And there is this. We would be correct in surmising that in a real way Jesus Barabbas represented all of us. All of us for whom Jesus died. And that is the heart of the gift of the Gospel, isn’t it? You wonder, though, don’t you, what became of Jesus Barabbas after this? Did he realize the magnitude of the gift he had been given? And did he live then, a life of gratitude? Do I? Do we?
Wednesday: Simon of Cyrene (Matthew 27:32-37)
I wonder what errand brought Simon to town that day. And I wonder if he knew whose cross he carried. I wonder if he did so willingly or if he was compelled to do so, having no other choice. And I wonder about all of us. Indeed, I wonder what it is for each and all of us to bear the apparent death dealing burdens of one another. And I wonder if I do so willingly. And I wonder, in the end, if willing or not, it really matters, as long as I get myself out of the way enough to pick up the cross and walk. For the sake of someone else. We don’t know Simon’s mind or heart. We only know what Simon of Cyrene did. That for a little while he walked in Jesus’ place. As we are all called to do. In ways large and small perhaps every single day.
Thursday: The Two Bandits (Matthew 27:38-44)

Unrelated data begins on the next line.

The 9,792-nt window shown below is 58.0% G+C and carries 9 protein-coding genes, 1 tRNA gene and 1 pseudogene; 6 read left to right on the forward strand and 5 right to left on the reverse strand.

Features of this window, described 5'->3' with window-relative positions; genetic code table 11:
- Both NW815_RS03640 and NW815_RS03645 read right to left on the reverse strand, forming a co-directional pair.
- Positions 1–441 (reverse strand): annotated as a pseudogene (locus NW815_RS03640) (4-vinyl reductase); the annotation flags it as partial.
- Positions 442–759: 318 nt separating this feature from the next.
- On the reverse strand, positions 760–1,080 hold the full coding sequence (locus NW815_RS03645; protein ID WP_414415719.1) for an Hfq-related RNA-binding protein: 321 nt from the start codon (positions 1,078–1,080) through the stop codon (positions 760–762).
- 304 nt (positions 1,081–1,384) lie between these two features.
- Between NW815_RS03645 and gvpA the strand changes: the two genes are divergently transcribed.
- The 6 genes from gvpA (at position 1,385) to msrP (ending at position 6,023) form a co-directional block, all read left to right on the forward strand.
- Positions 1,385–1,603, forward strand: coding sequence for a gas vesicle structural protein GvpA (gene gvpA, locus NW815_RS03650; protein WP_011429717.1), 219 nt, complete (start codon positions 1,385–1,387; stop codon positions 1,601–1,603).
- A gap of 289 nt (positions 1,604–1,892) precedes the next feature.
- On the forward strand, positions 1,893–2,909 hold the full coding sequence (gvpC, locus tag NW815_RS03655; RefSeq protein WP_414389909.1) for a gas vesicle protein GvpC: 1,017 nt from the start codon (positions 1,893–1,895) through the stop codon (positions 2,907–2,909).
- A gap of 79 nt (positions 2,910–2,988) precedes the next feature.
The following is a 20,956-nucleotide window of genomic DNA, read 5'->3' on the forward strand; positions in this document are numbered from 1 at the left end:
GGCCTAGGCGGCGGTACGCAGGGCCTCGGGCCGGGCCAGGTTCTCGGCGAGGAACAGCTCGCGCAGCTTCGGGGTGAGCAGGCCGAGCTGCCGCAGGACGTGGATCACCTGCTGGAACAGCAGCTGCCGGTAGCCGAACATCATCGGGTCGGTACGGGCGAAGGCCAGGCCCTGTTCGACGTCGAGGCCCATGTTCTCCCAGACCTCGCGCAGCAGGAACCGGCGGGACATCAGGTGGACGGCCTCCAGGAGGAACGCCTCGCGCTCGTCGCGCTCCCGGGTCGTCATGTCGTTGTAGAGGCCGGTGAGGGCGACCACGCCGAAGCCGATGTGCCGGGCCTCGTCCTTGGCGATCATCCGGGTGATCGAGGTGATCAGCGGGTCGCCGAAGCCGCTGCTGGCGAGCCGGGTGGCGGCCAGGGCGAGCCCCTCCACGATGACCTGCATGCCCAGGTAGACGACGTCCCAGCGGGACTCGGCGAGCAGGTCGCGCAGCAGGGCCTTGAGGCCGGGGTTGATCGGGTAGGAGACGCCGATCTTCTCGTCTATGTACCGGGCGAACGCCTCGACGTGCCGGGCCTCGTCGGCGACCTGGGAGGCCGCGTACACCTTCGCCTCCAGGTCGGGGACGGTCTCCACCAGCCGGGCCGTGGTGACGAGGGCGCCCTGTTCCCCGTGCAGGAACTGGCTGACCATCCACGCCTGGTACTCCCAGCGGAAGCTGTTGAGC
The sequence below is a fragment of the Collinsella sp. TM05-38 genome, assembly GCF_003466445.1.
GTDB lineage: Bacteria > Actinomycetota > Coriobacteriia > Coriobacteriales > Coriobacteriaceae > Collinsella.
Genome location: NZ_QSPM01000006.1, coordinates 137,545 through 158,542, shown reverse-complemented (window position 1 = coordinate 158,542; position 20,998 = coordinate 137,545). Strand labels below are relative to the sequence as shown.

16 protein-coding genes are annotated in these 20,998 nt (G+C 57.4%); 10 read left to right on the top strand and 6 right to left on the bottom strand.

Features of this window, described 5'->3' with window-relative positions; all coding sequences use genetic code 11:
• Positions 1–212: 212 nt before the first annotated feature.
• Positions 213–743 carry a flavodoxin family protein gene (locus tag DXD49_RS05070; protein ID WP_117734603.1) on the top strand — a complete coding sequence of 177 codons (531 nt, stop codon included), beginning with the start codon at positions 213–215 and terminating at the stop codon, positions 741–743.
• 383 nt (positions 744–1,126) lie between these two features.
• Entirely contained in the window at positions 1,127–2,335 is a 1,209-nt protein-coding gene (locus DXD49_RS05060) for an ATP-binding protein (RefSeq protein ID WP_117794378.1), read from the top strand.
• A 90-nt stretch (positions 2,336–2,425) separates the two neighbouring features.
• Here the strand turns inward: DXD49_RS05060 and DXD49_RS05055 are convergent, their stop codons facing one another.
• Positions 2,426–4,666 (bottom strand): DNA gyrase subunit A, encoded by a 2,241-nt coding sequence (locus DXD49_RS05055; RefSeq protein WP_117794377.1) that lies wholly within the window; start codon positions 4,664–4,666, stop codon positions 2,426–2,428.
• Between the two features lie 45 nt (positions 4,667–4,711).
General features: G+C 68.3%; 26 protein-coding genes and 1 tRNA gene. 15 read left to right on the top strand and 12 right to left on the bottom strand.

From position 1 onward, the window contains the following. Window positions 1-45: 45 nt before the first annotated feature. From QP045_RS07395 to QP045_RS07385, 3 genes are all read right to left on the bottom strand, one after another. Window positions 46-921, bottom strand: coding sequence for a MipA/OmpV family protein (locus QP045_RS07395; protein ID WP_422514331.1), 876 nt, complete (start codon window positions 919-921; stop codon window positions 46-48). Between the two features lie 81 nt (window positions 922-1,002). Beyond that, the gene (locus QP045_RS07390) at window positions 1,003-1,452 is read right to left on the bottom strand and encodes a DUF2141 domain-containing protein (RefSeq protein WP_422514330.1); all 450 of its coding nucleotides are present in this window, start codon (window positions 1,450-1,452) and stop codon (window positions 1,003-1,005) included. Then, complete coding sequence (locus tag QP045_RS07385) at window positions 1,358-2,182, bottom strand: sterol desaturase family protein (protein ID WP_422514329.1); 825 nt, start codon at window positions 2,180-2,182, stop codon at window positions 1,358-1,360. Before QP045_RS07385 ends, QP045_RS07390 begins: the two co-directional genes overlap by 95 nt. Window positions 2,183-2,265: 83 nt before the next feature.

How broken, how defiant must one be to show such bitterness even with one’s dying breath? (It is Luke’s Gospel where one of the bandits is penitent, calling to task the other, but not here in Matthew.) And yet, it is so that I can see myself in them and this is why: It is believed that their crimes were political ones — for this sort of execution was reserved for such as these. And if their crime was ‘political,’ one might be safe in presuming that they had given their lives to the overthrow of the Roman occupation. Perhaps they saw themselves as those who worked for justice. And perhaps they felt as though for all they gave they never saw success. Is it possible to become bitter even if you have spent your life working on the side of ‘good?’ Is that possible for any of us whose hearts have been broken one too many times? And so is this possible also for me, for you? And so, I wonder now, as I see a bit of myself in them: How important is it for me, for you, for us, to keep our eyes, our hearts fixed on the One who hangs between us? How else can we keep from forgetting that it is not about what I do, what we do, but always about what God does. Through us, yes, if we are so blessed, but it is always God at work. This means, of course, that the results do not depend on us. Is that a way of not being overcome by resentment or can you think of another? What do you think?